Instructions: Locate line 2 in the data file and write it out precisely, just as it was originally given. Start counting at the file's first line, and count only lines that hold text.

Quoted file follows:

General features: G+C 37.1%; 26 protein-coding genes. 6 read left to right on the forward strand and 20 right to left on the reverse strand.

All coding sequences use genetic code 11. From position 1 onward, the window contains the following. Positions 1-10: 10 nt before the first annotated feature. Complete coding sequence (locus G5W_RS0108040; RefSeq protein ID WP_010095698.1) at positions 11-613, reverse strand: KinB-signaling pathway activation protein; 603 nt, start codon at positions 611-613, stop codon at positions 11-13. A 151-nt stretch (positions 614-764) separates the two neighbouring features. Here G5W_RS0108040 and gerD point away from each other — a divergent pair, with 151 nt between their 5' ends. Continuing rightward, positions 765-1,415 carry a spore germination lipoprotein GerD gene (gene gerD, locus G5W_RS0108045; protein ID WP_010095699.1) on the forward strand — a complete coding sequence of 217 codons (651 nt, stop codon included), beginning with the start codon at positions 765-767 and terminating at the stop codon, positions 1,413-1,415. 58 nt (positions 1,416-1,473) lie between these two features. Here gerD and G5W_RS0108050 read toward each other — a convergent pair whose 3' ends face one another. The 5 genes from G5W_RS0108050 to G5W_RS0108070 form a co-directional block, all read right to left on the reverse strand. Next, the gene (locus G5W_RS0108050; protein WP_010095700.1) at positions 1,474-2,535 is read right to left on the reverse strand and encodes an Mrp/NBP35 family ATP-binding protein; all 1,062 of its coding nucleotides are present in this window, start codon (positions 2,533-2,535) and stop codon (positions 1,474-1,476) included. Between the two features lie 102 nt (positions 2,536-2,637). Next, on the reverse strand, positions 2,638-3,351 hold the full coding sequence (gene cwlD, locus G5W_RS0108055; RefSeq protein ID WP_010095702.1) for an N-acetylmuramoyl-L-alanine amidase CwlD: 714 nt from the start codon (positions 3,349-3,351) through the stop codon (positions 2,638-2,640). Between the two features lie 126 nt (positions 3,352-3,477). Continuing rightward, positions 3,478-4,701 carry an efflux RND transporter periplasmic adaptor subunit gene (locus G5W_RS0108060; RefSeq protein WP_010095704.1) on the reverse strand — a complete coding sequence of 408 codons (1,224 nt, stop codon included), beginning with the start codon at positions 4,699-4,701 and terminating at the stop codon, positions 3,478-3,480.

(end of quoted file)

All coding sequences use genetic code 11. From position 1 onward, the window contains the following. Positions 1-10: 10 nt before the first annotated feature. Complete coding sequence (locus G5W_RS0108040; RefSeq protein ID WP_010095698.1) at positions 11-613, reverse strand: KinB-signaling pathway activation protein; 603 nt, start codon at positions 611-613, stop codon at positions 11-13. A 151-nt stretch (positions 614-764) separates the two neighbouring features. Here G5W_RS0108040 and gerD point away from each other — a divergent pair, with 151 nt between their 5' ends. Continuing rightward, positions 765-1,415 carry a spore germination lipoprotein GerD gene (gene gerD, locus G5W_RS0108045; protein ID WP_010095699.1) on the forward strand — a complete coding sequence of 217 codons (651 nt, stop codon included), beginning with the start codon at positions 765-767 and terminating at the stop codon, positions 1,413-1,415. 58 nt (positions 1,416-1,473) lie between these two features. Here gerD and G5W_RS0108050 read toward each other — a convergent pair whose 3' ends face one another. The 5 genes from G5W_RS0108050 to G5W_RS0108070 form a co-directional block, all read right to left on the reverse strand. Next, the gene (locus G5W_RS0108050; protein WP_010095700.1) at positions 1,474-2,535 is read right to left on the reverse strand and encodes an Mrp/NBP35 family ATP-binding protein; all 1,062 of its coding nucleotides are present in this window, start codon (positions 2,533-2,535) and stop codon (positions 1,474-1,476) included. Between the two features lie 102 nt (positions 2,536-2,637). Next, on the reverse strand, positions 2,638-3,351 hold the full coding sequence (gene cwlD, locus G5W_RS0108055; RefSeq protein ID WP_010095702.1) for an N-acetylmuramoyl-L-alanine amidase CwlD: 714 nt from the start codon (positions 3,349-3,351) through the stop codon (positions 2,638-2,640). Between the two features lie 126 nt (positions 3,352-3,477). Continuing rightward, positions 3,478-4,701 carry an efflux RND transporter periplasmic adaptor subunit gene (locus G5W_RS0108060; RefSeq protein WP_010095704.1) on the reverse strand — a complete coding sequence of 408 codons (1,224 nt, stop codon included), beginning with the start codon at positions 4,699-4,701 and terminating at the stop codon, positions 3,478-3,480.